Anamnesis


Anamnesis (an’-am-nee’-sis): Calling to memory past matters. More specifically, citing a past author [apparently] from memory.  Anamnesis helps to establish ethos [credibility], since it conveys the idea that the speaker is knowledgeable of the received wisdom from the past.

As Friedrich Nietzsche said, “One must have a good memory to be able to keep the promises one makes.” Let’s face it though: one does not need much of a memory to remember the promises that people fail to keep. That said, one should never make promises that one does not intend to keep. I intend to keep my promises and that, my friends, is a promise.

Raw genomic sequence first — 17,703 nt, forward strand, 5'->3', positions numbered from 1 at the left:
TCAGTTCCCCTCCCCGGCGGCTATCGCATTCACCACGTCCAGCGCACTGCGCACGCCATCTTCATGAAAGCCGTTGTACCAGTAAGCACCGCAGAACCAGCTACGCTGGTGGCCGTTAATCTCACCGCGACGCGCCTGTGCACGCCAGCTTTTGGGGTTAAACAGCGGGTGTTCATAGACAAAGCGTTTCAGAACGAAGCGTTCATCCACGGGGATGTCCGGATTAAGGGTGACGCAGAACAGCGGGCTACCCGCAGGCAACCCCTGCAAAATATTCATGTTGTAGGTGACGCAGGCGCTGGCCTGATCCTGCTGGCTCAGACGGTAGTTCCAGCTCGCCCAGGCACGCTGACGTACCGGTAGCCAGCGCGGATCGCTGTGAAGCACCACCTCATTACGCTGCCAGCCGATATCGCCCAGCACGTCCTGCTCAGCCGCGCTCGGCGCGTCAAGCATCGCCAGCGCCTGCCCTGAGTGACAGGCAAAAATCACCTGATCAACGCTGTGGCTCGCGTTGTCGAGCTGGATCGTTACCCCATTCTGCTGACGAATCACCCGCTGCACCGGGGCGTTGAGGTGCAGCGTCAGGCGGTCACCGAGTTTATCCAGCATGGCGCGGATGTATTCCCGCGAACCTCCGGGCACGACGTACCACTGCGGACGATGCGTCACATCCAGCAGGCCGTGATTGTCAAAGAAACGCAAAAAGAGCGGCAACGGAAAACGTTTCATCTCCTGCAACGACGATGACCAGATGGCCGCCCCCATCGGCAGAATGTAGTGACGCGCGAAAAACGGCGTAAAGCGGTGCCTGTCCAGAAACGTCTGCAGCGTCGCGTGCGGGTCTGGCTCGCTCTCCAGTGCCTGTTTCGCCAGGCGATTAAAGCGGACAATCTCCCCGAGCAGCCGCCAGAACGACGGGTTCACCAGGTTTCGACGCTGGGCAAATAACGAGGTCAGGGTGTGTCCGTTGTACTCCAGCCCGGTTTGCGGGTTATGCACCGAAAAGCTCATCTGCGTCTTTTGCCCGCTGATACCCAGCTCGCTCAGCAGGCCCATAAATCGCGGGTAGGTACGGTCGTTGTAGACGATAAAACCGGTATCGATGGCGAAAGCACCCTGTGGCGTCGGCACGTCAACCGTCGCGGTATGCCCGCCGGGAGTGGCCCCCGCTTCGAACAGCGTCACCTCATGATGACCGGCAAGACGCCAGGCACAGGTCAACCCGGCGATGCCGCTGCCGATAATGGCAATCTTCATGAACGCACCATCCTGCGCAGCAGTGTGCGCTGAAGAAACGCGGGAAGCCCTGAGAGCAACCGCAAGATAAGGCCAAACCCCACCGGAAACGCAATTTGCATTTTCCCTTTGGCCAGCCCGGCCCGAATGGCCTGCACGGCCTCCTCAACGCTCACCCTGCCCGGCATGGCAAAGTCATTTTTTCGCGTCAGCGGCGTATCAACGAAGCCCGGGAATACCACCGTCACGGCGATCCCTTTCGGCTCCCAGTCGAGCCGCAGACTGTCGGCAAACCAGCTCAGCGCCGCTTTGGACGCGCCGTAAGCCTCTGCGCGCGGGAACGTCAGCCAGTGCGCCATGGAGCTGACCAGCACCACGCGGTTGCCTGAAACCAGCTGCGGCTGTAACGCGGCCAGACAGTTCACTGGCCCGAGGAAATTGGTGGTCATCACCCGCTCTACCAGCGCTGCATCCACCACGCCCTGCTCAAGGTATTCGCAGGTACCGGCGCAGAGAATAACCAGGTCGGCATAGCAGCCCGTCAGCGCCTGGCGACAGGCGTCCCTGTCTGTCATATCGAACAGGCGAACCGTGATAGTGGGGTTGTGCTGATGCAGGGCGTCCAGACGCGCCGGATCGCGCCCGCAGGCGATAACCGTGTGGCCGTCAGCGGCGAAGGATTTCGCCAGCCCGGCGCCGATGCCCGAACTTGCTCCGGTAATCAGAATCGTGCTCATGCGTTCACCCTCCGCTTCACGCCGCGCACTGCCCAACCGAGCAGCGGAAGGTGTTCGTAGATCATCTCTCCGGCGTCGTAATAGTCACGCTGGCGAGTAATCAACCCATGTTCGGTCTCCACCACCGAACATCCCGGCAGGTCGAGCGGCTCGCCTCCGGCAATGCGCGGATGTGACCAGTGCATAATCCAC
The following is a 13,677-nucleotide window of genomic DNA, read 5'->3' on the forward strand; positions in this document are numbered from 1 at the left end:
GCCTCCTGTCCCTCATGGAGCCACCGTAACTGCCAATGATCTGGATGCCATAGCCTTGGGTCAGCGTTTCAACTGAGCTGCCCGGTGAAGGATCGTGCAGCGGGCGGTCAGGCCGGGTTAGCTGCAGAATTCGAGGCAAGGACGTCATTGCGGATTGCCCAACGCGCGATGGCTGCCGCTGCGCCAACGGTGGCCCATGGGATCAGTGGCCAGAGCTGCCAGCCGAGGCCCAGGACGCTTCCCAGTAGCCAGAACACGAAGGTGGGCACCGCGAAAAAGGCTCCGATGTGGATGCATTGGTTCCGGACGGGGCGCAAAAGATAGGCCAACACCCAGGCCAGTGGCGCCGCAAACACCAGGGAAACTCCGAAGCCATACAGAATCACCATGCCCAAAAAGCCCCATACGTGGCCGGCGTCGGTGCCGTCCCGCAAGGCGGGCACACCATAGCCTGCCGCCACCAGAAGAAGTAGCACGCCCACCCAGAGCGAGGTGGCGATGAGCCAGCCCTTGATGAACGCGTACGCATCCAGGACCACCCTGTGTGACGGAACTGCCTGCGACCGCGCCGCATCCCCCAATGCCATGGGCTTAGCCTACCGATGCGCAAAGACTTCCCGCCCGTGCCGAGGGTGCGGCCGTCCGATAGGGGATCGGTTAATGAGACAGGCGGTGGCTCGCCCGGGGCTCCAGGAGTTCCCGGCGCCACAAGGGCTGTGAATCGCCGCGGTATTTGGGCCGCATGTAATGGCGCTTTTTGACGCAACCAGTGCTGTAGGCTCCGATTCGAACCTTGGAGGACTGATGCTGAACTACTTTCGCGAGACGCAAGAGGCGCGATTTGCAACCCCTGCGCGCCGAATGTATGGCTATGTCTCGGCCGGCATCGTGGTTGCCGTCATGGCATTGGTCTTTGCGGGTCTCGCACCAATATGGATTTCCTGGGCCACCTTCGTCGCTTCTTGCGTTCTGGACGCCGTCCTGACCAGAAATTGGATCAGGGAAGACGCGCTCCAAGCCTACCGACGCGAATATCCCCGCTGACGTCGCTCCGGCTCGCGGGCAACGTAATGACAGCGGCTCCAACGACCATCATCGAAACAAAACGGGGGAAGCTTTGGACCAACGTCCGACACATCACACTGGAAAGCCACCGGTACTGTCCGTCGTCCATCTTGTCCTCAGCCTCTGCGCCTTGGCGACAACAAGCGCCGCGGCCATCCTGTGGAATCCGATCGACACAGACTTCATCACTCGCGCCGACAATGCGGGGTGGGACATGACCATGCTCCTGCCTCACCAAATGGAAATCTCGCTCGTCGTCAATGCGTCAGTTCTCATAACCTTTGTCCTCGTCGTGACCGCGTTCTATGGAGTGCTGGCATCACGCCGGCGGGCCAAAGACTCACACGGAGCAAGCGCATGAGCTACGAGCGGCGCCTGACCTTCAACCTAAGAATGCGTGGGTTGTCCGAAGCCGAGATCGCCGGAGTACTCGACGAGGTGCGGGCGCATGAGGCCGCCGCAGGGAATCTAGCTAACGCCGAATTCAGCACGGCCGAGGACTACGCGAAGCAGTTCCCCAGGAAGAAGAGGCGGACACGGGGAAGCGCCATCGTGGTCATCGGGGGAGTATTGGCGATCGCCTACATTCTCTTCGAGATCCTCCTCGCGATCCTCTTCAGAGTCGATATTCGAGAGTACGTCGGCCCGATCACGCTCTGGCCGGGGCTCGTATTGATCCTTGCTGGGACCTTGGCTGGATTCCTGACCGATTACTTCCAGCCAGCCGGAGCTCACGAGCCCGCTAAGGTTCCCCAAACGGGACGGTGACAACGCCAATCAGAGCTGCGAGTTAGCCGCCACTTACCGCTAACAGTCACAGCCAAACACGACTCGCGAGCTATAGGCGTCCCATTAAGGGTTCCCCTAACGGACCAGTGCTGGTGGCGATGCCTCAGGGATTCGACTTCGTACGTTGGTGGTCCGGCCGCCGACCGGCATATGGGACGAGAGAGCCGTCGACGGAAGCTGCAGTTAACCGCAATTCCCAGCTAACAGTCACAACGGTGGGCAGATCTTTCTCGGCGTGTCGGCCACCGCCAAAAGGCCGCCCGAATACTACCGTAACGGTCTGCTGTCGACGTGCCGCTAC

• Post you own anamnesis on the “Comments” page!

Definition courtesy of “Silva Rhetoricae” (rhetoric.byu.edu). Gorgias has inserted the bracketed words [apparently] and [credibility].

Quotation from “The Quotations Page” (quotationspage.com)

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